Fourth, to what extent has the United States created a new kind of 123 agreement and model for international nuclear cooperation that may benefit additional countries that have not accepted the NPT and that do not have a comprehensive safeguards agreement with the IAEA?
In their testimony, neither Burns nor Rood tried directly to answer these questions.

Rood's statement was remarkably opaque and non-informative, merely repeating what the administration has been saying for the past two years and taking care to say nothing that could provoke either India or the nonproliferation lobby.

He made one substantive point, however. The NSG waiver was "fully consistent" with the Hyde Act. How so? Because:
The same Indian nonproliferation commitments made in the July 2005 Joint Statement between President Bush and Prime Minister Singh, which were also incorporated in the Hyde Act, are included in the NSG statement. In fact, the NSG explicitly granted the exception based on these commitments and actions by India.
This is a correct and clever answer. India has no problems with those parts of Hyde which draw on its July 2005 commitments. [Hyde, in fact, went a bit further in some respects (eg. it asked the President to determine that India was supporting international efforts to limit the spread of ENR technology to states "which do not already have full-scale, functioning plants"; India's commitment in July 2005 did not include this specific reference to full-scale, functioning plants, something that might rule out future Indian cooperation with countries like South Africa, Brazil, Argentina and Canada which have ENR technology but no operational plants (although Brazil has Resende). Accordingly, the NSG waiver makes no such demand.] But India has a problem with other provisions of Hyde, none of which made it in to the NSG waiver such as restrictions on the quantum of fuel supply, ban on ENR, automatic termination of supply in case of a nuclear test.
As for termination of supply at the NSG level, Rood argues that
India’s voluntary, unilateral moratorium on nuclear testing is important. We have been very clear on this subject with the Indian Government. Just as India has maintained its sovereign right to conduct a test, so too have we maintained our right to take action in response. As Secretary Rice said before this committee in April 2006, “We've been very clear with the Indians…should India test, as it has agreed not to do, or should India in any way violate the IAEA safeguards agreements to which it would be adhering, the deal, from our point of view, would at that point be off.” In the 123 Agreement, for example, either Party has the right to terminate the agreement and seek the return of any transferred materials and technology if it determines that circumstances demand such action. Likewise, the NSG exception permits any Participating Government, including the United States, to request a meeting of the Group to consider actions if “circumstances have arisen which require consultations.” (emphasis added)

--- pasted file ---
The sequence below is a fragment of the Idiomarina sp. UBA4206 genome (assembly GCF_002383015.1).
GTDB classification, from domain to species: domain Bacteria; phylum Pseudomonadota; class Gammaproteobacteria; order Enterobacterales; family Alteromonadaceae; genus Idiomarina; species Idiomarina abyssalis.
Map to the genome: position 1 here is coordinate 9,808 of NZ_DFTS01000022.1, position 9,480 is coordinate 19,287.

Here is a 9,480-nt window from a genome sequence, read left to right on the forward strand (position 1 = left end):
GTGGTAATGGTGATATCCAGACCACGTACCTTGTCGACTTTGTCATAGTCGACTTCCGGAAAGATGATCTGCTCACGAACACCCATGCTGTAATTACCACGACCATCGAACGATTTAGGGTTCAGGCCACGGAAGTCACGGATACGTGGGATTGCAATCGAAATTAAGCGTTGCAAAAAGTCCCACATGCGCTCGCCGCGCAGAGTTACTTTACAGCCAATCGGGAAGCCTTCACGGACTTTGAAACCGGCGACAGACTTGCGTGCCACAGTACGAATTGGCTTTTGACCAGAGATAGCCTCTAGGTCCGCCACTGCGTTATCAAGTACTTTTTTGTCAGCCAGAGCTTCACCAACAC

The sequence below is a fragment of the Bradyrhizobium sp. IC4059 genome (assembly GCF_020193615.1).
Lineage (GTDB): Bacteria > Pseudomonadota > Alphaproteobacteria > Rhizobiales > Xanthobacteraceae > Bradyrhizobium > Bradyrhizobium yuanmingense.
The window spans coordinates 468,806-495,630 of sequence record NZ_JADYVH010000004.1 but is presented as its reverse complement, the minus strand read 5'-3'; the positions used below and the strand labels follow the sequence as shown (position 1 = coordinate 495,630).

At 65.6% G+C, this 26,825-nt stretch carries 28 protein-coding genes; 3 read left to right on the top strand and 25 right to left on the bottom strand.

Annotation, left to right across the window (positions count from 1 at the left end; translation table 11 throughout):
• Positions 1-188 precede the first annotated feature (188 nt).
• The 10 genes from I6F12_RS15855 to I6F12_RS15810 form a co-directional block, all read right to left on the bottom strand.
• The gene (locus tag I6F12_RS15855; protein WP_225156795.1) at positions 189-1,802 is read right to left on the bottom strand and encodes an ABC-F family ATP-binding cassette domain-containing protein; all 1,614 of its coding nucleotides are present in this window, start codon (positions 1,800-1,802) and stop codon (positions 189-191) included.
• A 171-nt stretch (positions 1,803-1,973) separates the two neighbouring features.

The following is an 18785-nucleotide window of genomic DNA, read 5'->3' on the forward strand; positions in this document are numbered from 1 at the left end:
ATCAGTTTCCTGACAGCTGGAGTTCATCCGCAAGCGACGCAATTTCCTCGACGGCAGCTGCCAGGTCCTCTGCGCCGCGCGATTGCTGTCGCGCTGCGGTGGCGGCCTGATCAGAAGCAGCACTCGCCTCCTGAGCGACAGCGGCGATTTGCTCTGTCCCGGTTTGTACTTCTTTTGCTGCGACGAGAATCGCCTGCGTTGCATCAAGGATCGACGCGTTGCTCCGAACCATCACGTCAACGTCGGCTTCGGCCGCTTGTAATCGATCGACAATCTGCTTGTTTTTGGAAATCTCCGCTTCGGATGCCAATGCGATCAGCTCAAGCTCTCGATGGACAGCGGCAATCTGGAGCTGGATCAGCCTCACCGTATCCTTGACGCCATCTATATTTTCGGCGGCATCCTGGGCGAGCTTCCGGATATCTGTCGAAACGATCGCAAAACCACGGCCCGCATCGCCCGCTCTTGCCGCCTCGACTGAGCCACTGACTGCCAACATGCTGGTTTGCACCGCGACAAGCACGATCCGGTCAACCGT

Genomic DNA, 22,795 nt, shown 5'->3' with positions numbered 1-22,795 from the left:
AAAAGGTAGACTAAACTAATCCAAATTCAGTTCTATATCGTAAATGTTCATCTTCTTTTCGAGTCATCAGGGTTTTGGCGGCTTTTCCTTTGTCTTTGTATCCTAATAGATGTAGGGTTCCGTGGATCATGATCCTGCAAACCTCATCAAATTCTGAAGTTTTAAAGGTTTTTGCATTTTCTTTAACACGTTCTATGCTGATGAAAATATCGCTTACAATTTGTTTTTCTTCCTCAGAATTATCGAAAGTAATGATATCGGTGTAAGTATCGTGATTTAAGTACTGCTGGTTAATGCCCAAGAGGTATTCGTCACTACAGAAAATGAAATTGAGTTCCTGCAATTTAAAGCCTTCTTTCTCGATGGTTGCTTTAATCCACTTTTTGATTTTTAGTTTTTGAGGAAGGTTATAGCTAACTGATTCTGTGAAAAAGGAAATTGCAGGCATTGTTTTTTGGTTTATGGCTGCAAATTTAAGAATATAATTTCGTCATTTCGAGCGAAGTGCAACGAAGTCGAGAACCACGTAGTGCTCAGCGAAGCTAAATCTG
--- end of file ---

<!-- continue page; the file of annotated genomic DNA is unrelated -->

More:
Again, technically correct, except there is no automaticity. A fresh meeting, and fresh consensus on termination would be needed. The U.S. could and would try and ram things through again. But other powers like Russia would have a veto.

Burns's statement was interesting for putting MW numbers on to the Indo-U.S. nuclear agreement for the first time, 10,000 of them. He also said another thing the Indians have tended to remain silent about:
India also has committed to adhere to the Convention on Supplementary Compensation for Nuclear Damage. Adherence to this international liability regime by the Indian government is an important step in ensuring U.S. nuclear firms are competing on a level playing field with other international competitors.